. . .a former top Mossad official told me . . ."when a scientist — one who is not a trained soldier or used to facing life-threatening situations, who has a wife and children — watches his colleagues being bumped off one after the other, he definitely begins to fear that the day will come when a man on a motorbike knocks on his car window.”. . .

Jeffrey Goldberg (Atlantic) - Guenter Grass and Germany's Responsibility

Ta-Nehisi Coates - Trayvon Martin's Parents Interviewed

Robert Wright (Atlantic) - Israeli Ambassador Fails Analogy Test

Jim Muir (BBC) - Syria: Annan ceasefire holds despite violent incidents

BBC - Nigerian Easter bomb kills many in Kaduna

ANITA JOSHUA (Hindu) - 117 Pakistani soldiers missing as avalanche hits Siachen Glacier

ANANTH KRISHNAN (Hindu) - China expresses condolences, considers aid for Siachen avalanche

Zofeen Ebrahim (Dawn) - Searching for answers in “avalanche country”

. . .take a look at this video from the top-rated Israeli show “Big Brother,” a television reality show in which a group of young people move into an apartment and live their lives on camera. These shows are popular worldwide, but the brilliant exposition of the evils of the occupation that one character made on the Israeli show last week is unimaginable here. (U.S. reality shows avoid politics like the plague. But this is Israel).

There is one other striking thing about this video (besides the fact not even a Jewish Community Center would dare show it in the U.S). It is that the young man making the case against the occupation is the kind of person Zionism was supposed to produce: a proud Israeli afraid of nothing. . .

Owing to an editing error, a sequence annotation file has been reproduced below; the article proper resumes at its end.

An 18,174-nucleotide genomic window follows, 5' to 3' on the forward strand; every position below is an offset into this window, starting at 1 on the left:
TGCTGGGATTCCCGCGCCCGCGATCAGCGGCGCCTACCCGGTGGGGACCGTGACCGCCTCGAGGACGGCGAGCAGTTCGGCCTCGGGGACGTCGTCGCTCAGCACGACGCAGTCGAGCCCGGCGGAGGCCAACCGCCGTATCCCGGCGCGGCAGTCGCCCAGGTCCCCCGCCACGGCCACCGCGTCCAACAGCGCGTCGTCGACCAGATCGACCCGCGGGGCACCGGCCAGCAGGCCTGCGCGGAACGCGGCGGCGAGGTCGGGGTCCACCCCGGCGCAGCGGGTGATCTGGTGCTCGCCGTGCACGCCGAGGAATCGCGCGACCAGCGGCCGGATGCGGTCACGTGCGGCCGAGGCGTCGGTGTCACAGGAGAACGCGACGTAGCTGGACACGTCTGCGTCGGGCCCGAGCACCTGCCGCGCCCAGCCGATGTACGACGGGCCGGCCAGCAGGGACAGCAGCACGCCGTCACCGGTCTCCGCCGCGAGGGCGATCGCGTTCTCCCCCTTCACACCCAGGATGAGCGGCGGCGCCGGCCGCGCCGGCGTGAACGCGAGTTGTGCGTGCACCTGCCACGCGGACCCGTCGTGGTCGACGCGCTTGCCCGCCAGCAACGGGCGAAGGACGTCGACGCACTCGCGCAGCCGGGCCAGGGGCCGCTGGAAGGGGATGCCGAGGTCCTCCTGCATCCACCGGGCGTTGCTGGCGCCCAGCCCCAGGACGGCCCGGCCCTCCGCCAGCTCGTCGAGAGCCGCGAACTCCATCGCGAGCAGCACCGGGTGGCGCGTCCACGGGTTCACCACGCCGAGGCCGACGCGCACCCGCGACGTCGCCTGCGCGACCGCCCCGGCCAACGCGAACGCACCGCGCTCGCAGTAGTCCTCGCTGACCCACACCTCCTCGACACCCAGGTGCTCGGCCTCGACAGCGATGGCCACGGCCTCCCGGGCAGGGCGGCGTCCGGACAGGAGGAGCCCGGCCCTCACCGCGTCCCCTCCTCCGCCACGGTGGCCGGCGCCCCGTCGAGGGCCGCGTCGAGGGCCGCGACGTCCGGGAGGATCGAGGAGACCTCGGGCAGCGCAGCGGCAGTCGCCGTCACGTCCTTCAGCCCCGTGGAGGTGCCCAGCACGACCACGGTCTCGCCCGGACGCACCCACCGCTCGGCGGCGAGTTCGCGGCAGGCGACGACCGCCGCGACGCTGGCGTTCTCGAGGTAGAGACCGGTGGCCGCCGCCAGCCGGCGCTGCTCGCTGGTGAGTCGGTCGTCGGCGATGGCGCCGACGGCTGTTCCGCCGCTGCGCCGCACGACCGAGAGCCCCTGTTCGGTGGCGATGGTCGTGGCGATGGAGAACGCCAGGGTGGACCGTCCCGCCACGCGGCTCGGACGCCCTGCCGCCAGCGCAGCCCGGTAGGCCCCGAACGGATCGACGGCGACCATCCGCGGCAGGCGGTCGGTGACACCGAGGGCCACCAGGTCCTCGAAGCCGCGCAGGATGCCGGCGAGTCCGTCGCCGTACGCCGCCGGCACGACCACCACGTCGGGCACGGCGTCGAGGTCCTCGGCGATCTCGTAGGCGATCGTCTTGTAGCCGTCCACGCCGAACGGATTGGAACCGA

Rachel Gordon, Peter Fimrite (SF Chronicle) - Concord SUV kills father, daughter riding bikes

Al Saracevic (SF Chronicle) - Talk-show host Ralph Barbieri, KNBR part ways
. . .I was told to gather my belongings and turn in my card key, at which point I was "escorted" out of the building by a KNBR management person.

The whole process took about 7 minutes. Twenty-eight years and change at KNBR they had neatly wrapped up for me in 7 minutes. . .

PETER HARTLAUB (SF Chronicle) - Two things can be equally true: Some thoughts on Ralph Barbieri

It seems to me that Larry Gonick is a national treasure. Has he been in a segment on "60 Minutes" or Charlie Rose?

Chop Bouie - the most useful apps on my ipad

re: debt, equity & wealth, I guess another question is: what would policy look like if you targeted nominal wealth, instead of NGDP?

Another question: what is the consensus view of center-left economists of the relationship between inflation and unemployment, especially at low levels? I'd imagine the choice is between a) non-linear, but no multiple equilibria b) multiple equilibria (i.e. it's possible to have stable inflation of 2% with 8% unemployment and also possible to have stable inflation of 2% with 6% unemployment.

Very good weird possibly good, certainly weird, sentences:
. . .In 1999, Donald Trump proposed a once off 14.25% wealth tax on the net worth of individuals and trusts worth $10 million or more. Trump claimed that this would generate $5.7 trillion in new taxes, which could be used to eliminate the national debt. . .

I'd imagine being a pro blogger is a bit like being Slurms MacKenzie.

Beppe Severgnini (FT) - A week without the worldwide web
. . .For five days I've been doing less but I reckon I've done it better. . .

Brad Plumer (Wonkblog) - Are there better ways to pay for college than student loans?

Free exchange Economics - Selling a piece of your future
. . .Students in California have a proposal. Rather than charging tuition, they'd like public universities in California to take 5% of their salary for the first twenty years following graduation (for incomes between $30,000 and $200,000). Essentially, rather than taking on debt students would like to sell equity in their future earnings. This means students who make more money after graduation will subsidise lower-earning peers. . .